• Inclusivity: Younger generations value workplaces that cultivate and support diverse workforces. This relates to women and minority workers not only being hired but also retained and paid comparably to white male counterparts.
  • Transparency: Younger generations also want to be sure of the people they work for. They want their leaders to keep them abreast of the state of the company and any key decisions made at the leadership level.

Uplevel Your Benefits

Both new and older generations alike appreciate––and potentially expect––ample benefits packages. With health insurance packages becoming the standard, many employees now expect benefits that help support a healthy work-life balance. Especially in the funeral profession, where work can be emotionally draining and overwhelming, you’ll want to be sure employees have access to benefits to help them stay mentally ready for the daily demands of their jobs. One example of this is an Employee Assistance Program, or EAP, that provides services such as counseling and information on wellness matters for employees who have personal or work-related problems.

Additionally, rather than providing a specific number of paid days off per year, many firms are requiring a certain number of minimum days off. This may be telling your team that they must take 2 weeks of vacation. Some options to consider:

  • Gym memberships
  • Hybrid in-person and work-from-home options
  • Stress management programs
  • 401(k) employer contributions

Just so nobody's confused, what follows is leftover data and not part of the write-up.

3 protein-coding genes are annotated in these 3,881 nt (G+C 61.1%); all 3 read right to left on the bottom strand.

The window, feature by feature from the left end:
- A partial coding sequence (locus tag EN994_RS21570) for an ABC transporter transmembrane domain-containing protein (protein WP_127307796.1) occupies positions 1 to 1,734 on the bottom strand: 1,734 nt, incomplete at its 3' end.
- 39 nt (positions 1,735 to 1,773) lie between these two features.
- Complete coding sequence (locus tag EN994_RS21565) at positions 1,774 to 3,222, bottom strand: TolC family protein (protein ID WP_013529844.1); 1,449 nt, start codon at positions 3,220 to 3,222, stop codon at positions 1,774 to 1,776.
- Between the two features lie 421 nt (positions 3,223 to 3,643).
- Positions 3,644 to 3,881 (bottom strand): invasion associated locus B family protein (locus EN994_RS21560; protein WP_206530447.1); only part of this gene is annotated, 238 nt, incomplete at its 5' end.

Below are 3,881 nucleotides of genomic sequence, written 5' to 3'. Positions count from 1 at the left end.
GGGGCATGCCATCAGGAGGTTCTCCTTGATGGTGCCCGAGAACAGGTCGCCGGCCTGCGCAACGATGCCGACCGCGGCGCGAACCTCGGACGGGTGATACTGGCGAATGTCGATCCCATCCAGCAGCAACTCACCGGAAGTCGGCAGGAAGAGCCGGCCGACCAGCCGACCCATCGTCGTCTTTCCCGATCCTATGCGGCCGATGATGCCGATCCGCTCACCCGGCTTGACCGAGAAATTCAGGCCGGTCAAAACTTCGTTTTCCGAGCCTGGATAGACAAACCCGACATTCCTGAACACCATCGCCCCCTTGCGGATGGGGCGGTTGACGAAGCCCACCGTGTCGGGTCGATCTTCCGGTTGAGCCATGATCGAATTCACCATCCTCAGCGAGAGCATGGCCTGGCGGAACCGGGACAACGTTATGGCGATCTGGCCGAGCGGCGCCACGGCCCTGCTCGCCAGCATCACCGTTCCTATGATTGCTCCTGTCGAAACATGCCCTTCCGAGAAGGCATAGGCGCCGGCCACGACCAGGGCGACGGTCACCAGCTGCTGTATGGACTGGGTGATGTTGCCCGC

Provide Growth Opportunities

Particularly when it comes to younger generations, holding onto good workers will take more than creating a positive company culture and offering benefits. Unlike times past, when people stayed with a company for the bulk of their adult lives, millennials are much quicker to switch companies, even if they like their job. A Gallup poll found that 60% of employed millennials are open to new job opportunities. Only half of those surveyed strongly felt they’d still hold their current job one year from now.

The reason for this largely comes down to money. While the average yearly pay increase is typically between 3-5%, employees can exceed this raise by a large margin through switching employers entirely. Rather than simply doling out excessive raises to all your employees, you can provide career growth opportunities, allowing them to gradually earn these raises by taking on more specialized and important responsibilities.

One way to do this is to sit down with each of your employees, figure out their long-term goals, and how their current role can develop with your help. Performance Reviews and regularly scheduled one-on-one meetings offer a great environment for this conversation. For example, if an employee hopes to one day manage the funeral home, you can gradually provide training in different aspects of the business. This way, they’ll feel as though they’re progressing towards a greater goal, one that will ultimately help your business, as your employee will feel passionate about the work they’re doing.

Remove the Guesswork

While large businesses have entire HR departments to oversee the recruiting and retainment of top talent, these tasks often prove difficult for smaller funeral home businesses. For these smaller firms, it can be hard to tend to the work-life experiences and needs of your team. That’s why you should consider the help of a consultant.

At Johnson Consulting Group, their team of funeral business consultants can take a closer look at your business, both on the operational and individual levels. By getting to know your team, how they work, and what they appreciate about their roles in your funeral home, they can help you implement strategies to motivate your team and keep them with you for the long haul.

Retain the Best Team